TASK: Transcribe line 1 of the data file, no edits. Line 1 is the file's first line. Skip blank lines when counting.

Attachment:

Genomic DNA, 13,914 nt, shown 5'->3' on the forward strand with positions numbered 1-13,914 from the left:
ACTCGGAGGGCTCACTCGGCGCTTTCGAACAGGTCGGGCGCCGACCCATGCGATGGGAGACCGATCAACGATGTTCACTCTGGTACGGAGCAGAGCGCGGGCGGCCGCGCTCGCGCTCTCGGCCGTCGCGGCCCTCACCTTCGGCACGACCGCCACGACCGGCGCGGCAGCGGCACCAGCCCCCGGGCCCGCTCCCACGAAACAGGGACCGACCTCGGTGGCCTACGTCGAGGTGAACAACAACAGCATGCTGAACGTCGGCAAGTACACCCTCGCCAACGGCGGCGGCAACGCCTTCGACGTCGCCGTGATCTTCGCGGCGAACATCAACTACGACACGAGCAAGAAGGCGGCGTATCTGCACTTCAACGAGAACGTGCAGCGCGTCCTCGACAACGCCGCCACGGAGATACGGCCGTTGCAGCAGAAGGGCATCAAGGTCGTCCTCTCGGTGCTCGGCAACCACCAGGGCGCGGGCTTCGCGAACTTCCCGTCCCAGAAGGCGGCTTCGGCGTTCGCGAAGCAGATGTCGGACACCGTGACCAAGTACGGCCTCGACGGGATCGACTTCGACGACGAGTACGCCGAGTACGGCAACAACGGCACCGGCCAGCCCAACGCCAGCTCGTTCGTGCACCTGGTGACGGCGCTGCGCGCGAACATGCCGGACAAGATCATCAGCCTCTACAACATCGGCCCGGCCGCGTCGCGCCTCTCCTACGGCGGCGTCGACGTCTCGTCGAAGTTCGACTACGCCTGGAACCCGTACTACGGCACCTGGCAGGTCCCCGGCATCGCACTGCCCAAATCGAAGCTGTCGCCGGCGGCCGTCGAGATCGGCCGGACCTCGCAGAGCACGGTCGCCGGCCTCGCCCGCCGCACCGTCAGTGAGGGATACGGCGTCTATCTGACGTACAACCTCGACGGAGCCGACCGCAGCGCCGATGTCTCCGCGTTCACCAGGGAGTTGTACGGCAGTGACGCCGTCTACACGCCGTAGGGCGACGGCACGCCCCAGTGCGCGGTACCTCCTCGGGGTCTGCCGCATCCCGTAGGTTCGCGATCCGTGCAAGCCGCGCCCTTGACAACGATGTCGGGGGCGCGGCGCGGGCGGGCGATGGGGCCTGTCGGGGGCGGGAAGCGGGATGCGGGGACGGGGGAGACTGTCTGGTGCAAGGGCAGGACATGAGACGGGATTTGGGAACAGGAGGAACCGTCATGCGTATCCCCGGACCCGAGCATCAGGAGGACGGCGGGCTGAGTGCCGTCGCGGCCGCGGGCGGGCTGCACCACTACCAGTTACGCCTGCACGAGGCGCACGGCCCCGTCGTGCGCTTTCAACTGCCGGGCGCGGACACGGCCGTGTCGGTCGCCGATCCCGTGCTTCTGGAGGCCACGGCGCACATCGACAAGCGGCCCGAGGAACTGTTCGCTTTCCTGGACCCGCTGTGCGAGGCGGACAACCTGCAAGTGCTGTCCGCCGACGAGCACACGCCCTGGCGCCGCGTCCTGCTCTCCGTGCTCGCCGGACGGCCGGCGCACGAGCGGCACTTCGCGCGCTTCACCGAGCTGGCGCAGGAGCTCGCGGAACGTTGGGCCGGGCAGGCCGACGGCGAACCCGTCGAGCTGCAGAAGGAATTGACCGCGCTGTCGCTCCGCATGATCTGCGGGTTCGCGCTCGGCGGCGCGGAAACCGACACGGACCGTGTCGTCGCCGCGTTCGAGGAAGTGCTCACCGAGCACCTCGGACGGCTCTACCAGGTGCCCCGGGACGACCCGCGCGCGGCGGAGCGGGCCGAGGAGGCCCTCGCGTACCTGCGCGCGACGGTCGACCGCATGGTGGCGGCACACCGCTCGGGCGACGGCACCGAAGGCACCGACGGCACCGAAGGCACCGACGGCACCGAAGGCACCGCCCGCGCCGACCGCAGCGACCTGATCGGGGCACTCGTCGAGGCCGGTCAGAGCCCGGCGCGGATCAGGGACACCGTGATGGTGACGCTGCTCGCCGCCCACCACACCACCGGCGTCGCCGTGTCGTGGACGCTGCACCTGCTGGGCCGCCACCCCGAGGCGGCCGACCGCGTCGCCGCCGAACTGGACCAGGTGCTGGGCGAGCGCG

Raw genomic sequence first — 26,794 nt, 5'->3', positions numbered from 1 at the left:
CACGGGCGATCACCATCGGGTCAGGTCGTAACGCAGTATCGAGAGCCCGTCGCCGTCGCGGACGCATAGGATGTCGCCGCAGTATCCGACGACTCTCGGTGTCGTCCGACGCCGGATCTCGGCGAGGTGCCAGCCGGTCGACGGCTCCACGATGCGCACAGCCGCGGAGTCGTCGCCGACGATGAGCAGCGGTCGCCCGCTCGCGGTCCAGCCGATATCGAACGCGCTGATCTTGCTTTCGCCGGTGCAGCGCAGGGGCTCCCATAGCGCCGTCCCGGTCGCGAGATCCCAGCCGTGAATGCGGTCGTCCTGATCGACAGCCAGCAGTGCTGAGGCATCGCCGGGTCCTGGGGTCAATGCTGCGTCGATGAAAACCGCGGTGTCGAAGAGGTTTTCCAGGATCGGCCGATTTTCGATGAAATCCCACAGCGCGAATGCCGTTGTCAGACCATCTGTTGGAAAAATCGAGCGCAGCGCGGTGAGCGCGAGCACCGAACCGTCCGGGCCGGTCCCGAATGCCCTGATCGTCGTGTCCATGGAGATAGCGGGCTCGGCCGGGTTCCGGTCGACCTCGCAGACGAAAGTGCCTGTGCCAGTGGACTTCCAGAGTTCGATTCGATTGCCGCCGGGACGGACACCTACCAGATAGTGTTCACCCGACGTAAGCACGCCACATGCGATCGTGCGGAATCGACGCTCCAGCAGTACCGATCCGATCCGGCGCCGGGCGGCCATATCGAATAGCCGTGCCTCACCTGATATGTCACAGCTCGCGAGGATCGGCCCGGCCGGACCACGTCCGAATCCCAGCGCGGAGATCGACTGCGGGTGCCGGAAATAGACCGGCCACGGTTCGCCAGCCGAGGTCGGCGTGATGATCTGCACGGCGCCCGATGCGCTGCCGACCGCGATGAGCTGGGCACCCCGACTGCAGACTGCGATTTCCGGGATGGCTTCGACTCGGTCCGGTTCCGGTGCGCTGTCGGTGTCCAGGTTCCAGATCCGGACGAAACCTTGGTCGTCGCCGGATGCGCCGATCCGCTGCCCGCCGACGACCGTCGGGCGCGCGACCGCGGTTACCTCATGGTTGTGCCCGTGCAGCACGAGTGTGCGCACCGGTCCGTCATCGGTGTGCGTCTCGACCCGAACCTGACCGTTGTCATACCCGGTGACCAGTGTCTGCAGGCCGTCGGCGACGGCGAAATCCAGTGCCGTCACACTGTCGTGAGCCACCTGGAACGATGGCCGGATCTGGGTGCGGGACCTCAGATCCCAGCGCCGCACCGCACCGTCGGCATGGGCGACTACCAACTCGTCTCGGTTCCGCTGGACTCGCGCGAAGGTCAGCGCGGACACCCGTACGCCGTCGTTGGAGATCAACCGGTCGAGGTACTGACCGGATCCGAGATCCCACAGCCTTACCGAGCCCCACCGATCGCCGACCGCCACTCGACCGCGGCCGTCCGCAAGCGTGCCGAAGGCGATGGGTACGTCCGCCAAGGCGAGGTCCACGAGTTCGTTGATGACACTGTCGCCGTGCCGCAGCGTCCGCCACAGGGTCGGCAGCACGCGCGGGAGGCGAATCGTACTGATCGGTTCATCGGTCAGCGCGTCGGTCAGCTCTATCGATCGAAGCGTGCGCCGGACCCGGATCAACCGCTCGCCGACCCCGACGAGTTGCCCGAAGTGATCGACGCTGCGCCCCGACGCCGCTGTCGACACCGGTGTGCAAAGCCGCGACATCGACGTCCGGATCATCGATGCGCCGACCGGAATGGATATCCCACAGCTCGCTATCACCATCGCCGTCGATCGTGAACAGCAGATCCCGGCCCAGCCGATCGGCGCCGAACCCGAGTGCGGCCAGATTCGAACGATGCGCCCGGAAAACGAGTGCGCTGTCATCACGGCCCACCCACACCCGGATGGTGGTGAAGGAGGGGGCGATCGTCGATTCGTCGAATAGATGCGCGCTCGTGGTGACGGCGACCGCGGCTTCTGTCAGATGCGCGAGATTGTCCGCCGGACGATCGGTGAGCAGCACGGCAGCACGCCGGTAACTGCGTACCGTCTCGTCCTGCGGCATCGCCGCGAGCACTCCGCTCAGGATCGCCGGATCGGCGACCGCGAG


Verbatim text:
Genomic DNA, 13,914 nt, shown 5'->3' on the forward strand with positions numbered 1-13,914 from the left: